Switzerland is the biggest competitor to the U.S. precision tool industry. Under no circumstances could any U.S. tool manufacturer successfully compete on Swiss turf -- not on quality, not on price, and not on any other competitive advantage. The Swiss are very loyal to domestic brands and associate quality and perfection with Swiss-manufactured products. Bottom line, the company wasted its limited resources including time and money, damaged its international reputation, and was forced to return to step one in its attempt to enter the global marketplace. This blunder could easily have been avoided with a little due diligence and the understanding of the target market culture and economics.

The Need To Balance Internal and External Environments

Even the "sure things" can fail without an ongoing adjustment plan to ensure their success, since current events may cause a 180-degree turn on your plans and unless you monitor and are in-tune with real-world current events, economic, political, or cultural, you are going to miss your target. One of the best ways to achieve this balance and align goals with actions is continuous market assessment and due diligence, acquiring the relevant strategic expertise to see it through the right prism, and interpret the trends and information in the context of the target(s), the external environment and your company.

That means a living, breathing plan that is constantly monitored for changes in both the internal and external environment-not a plan that is created, shelved, and covered in dust. Domestically, this is a major challenge and frequent obstacle on the path to success. Internationally, the challenge is further complicated by the speed of change and the added complexity of dealing with foreign surroundings.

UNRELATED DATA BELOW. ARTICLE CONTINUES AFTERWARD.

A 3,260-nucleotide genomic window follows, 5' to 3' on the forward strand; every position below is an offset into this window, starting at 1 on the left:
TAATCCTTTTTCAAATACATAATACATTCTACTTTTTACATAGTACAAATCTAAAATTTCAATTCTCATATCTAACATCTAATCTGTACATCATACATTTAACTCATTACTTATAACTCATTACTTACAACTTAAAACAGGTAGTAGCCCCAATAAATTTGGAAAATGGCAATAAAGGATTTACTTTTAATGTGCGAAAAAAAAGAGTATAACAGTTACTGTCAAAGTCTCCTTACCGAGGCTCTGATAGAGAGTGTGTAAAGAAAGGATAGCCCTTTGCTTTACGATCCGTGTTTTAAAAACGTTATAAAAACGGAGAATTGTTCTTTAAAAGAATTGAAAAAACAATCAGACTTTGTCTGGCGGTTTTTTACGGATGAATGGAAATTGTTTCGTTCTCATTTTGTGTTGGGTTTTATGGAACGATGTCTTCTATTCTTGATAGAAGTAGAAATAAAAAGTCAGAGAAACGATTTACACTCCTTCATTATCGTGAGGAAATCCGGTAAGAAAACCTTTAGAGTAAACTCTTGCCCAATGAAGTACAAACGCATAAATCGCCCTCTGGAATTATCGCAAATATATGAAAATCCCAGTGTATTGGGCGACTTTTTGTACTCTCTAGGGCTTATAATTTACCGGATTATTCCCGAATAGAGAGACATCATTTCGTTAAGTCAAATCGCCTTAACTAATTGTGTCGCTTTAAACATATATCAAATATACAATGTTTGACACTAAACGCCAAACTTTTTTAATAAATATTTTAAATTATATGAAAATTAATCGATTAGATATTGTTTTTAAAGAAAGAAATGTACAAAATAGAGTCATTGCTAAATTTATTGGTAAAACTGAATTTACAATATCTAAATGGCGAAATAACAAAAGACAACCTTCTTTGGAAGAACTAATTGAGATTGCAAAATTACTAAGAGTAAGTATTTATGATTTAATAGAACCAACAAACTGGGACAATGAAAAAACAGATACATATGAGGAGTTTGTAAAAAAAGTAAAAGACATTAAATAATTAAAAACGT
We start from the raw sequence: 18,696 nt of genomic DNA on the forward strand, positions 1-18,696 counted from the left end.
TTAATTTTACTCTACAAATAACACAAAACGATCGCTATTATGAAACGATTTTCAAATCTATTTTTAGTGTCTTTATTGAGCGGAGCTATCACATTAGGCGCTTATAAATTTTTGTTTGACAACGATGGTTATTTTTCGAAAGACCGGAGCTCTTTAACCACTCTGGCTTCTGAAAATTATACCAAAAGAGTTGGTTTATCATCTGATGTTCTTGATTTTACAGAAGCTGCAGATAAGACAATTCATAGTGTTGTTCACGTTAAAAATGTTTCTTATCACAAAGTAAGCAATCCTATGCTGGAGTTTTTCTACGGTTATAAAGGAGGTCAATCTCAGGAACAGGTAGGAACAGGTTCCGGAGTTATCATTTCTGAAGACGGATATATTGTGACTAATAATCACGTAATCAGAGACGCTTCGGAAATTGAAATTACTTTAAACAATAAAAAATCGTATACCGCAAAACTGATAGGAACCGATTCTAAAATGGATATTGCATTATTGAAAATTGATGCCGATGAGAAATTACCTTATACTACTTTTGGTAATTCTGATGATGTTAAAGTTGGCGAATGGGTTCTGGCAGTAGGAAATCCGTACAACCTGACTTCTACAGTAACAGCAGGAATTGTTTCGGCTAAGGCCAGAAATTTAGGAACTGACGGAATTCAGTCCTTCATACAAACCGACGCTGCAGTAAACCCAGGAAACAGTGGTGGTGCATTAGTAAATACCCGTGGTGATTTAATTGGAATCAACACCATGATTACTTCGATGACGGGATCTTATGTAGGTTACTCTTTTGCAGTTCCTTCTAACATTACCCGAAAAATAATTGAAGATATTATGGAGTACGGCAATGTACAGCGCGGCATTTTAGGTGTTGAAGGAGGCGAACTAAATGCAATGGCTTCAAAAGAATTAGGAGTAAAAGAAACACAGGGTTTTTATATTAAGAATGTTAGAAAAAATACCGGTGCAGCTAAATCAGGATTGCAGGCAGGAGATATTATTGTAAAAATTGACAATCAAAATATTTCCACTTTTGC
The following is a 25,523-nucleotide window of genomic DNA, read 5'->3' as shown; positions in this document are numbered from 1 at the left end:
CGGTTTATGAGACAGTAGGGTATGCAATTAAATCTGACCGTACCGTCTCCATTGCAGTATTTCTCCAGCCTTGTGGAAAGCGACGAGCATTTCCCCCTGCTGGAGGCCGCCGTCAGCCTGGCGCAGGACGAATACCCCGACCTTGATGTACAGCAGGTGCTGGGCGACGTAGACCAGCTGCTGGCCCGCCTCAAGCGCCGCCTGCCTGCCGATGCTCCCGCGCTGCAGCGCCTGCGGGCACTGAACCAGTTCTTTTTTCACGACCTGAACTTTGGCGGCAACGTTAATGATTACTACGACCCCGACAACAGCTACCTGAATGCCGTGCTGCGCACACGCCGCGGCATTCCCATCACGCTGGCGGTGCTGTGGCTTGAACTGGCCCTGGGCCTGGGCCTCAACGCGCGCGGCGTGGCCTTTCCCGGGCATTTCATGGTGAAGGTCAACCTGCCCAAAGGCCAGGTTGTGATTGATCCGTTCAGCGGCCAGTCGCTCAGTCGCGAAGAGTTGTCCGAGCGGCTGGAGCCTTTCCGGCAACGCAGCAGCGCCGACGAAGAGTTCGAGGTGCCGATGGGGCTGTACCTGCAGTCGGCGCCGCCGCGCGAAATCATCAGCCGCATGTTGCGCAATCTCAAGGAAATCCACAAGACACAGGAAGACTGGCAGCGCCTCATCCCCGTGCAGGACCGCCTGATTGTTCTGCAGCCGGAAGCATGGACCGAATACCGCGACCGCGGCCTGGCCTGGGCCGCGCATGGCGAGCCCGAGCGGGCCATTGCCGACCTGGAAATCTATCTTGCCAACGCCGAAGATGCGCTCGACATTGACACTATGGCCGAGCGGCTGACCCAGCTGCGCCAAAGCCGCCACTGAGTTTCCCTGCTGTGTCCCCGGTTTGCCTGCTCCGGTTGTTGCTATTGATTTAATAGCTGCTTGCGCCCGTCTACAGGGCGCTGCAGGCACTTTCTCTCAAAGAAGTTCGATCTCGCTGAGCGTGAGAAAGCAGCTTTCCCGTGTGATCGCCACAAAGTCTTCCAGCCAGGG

The Difference That Makes All The Difference

As competition continues to intensify both domestically and around the globe, so does the need to identify key competitive advantages and focus on core competencies. Quality products offered at competitive prices, although important, will not guarantee long-term success. Rather, businesses must answer a critical question: "Why should customers buy my products/services as opposed to the competition, and what is my long-term plan to remain competitive and succeed in growing the business globally?" If this question cannot be answered with clarity, it is time to step back and identify a position from which your product can gain traction and be distinguished from all the other competing products. Developing the right competitive advantage is key, and will greatly improve your chances for success when launching into the global marketplace. Just remember that there is no one-size-fits-all solution.